Maze makes a connection

Vicki Robbins, from Dandenong, rehearses with Keysborough's Andy McKinnon.

By Casey Neill

Diverse performers bring diverse ideas to the table at Dandenong’s Fusion Theatre.
A Place Called Maze is the result.
The production will hit the stage at Walker Street Gallery and Arts Centre at 7.30pm on Wednesday 31 May, Thursday 1 June and Friday 2 June.
The performances will be a celebration of 20 years of Fusion.
Artistic director Jo Raphael established the inclusive drama group in 1997 following a request from Springvale’s Alex Litsoudis, who has an intellectual disability.
“Theatre is a great equaliser,” she said.
It was first known as Dramability but evolved into Fusion.
“Not everyone in this group identifies as having a disability,” Ms Raphael said.
“This is not therapy.
“It can be therapeutic but it’s not about that.
“It’s about art.
“We set the bar high.”
Her dedication earned her this year’s Greater Dandenong Leadership Award on Australia Day.
Ms Raphael works at Deakin University and regularly involves students and alumnus in Fusion, and also brings in professional theatre artists.
Several members have secured film and television rolls.
“We’re a little company and we work on a shoestring budget but we have a big impact,” she said.
Andrew Robbins has been alongside Ms Raphael since the start.
“I’ve been known to have an active imagination and a wicked sense of humour,” he said about what drew him to the group.
“I didn’t think I’d be here 20 years down the track.
“There’s a lot of disabled people with nowhere to go and very little support.”
He said Fusion was an outlet.
Jean-Maree Cadby from Frankston joined 19 years ago.
“I love Wednesday nights,” she said.
“People with a disability need a voice and they need to be recognised and they need to say ‘I can do what anybody else in society can’.”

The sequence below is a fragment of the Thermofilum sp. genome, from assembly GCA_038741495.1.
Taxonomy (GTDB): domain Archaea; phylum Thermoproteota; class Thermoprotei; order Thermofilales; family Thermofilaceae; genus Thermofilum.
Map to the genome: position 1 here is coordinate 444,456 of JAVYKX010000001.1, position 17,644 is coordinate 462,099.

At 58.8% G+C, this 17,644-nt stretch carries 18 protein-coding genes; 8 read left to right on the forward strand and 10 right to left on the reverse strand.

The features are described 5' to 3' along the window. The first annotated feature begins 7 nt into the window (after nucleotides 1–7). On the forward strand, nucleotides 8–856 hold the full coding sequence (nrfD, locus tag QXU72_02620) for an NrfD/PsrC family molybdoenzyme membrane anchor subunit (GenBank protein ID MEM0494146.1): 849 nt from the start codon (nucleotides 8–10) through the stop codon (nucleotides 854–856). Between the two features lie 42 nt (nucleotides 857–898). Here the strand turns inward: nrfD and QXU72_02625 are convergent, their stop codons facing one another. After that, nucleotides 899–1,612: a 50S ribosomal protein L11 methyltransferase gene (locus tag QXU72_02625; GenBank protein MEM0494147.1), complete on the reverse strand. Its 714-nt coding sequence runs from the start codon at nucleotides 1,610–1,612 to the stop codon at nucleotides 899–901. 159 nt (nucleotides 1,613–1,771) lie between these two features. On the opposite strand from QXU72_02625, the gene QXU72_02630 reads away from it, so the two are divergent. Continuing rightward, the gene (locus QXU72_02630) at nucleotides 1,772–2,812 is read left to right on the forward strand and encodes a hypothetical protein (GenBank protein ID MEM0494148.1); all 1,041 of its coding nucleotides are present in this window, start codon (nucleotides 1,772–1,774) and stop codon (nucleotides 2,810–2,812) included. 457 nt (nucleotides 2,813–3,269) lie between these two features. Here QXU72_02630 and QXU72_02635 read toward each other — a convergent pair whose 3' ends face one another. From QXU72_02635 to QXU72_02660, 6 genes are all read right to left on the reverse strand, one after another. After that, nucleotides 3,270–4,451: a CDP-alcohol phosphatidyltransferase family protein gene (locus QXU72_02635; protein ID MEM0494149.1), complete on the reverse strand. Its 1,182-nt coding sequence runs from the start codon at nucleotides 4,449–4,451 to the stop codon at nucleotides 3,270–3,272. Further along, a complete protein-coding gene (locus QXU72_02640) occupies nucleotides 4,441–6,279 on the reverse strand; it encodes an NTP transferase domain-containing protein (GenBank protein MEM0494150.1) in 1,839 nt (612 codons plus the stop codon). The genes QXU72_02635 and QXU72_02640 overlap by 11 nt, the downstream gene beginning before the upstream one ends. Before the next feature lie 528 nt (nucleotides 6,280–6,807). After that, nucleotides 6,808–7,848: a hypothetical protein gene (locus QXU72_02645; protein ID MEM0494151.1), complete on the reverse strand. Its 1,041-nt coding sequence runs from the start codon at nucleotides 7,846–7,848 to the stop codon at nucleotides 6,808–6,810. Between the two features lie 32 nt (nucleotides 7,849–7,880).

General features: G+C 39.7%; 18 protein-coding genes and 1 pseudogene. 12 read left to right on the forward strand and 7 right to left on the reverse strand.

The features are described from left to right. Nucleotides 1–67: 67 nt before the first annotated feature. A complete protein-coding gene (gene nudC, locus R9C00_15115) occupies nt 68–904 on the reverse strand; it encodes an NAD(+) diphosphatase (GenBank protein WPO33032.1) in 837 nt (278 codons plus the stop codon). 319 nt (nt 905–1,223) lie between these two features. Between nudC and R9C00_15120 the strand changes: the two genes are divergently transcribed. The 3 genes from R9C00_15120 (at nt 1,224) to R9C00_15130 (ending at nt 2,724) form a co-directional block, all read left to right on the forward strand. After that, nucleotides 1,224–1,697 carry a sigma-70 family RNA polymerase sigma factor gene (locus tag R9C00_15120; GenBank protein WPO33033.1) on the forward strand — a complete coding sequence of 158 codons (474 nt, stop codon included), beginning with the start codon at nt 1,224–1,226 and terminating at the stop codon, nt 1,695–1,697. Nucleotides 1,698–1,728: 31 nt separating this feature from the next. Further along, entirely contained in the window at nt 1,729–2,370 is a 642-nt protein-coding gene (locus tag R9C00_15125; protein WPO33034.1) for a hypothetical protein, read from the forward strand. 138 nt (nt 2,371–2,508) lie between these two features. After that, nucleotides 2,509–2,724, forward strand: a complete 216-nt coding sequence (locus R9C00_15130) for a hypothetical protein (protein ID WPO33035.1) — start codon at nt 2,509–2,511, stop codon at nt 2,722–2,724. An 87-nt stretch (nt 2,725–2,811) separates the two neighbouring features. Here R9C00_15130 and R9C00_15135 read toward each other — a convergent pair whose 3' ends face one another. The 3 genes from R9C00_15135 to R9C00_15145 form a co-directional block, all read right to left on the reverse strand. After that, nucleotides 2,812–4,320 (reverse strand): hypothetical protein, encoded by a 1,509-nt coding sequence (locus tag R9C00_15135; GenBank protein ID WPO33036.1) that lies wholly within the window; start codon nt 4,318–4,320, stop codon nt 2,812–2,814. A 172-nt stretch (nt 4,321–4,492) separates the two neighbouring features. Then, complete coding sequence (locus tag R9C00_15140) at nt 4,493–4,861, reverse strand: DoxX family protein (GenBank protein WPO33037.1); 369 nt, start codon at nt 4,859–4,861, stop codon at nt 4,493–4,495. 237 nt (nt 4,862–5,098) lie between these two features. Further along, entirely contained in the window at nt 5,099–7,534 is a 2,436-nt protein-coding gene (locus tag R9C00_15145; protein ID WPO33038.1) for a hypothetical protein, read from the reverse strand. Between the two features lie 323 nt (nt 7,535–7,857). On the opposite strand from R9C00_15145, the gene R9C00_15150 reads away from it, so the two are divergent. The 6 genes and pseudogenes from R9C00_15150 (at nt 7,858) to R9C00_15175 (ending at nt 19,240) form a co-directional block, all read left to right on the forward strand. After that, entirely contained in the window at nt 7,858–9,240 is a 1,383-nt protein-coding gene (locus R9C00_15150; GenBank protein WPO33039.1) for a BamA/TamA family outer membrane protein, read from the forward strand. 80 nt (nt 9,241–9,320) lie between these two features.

Andrew ‘Biz’ Bisignano from Endeavour Hills needed rehabilitation following a brain haemorrhage.
“It put me in a wheelchair,” he said.
“Rehab told me to do this. They said it would be a good way for me to express emotion and would be good for my recovery.
“A year later I’m still here.”
Deakin graduate Amanda Santuccione, from Prahran, joined Fusion late last year.
“It’s just nice to create art with enthusiastic people,” she said.
Fusion Theatre evening ensemble associate director Magda Miranda worked with the group to create A Place Called Maze, inspired by Sean Tan’s illustrated book The Red Tree.
“It is a story rich with emotion and at the same time, rich with the ordinary everydayness of being human,” she said.
“Every week, we would work with an image or a couple of lines from the book.
“We would start with a discussion about the image or lines of text and explore these through improvisation.”
Ms Miranda said that performers spoke about worries in their lives, like feeling unheard or disrespected due to disability, being bullied, and battling stereotypes and labels.
“They also shared stories of success and talked about how little we seem to have time to celebrate things these days,” she said.
“My work as director has been to listen and then to knit the bits and pieces together, making sure that all the voices are included.”
Tickets to A Place Called Maze are available at the door for $15 for adults and $10 concession.
Call Fusion artistic director Jo Raphael on 0407 301 378 for group bookings or more information.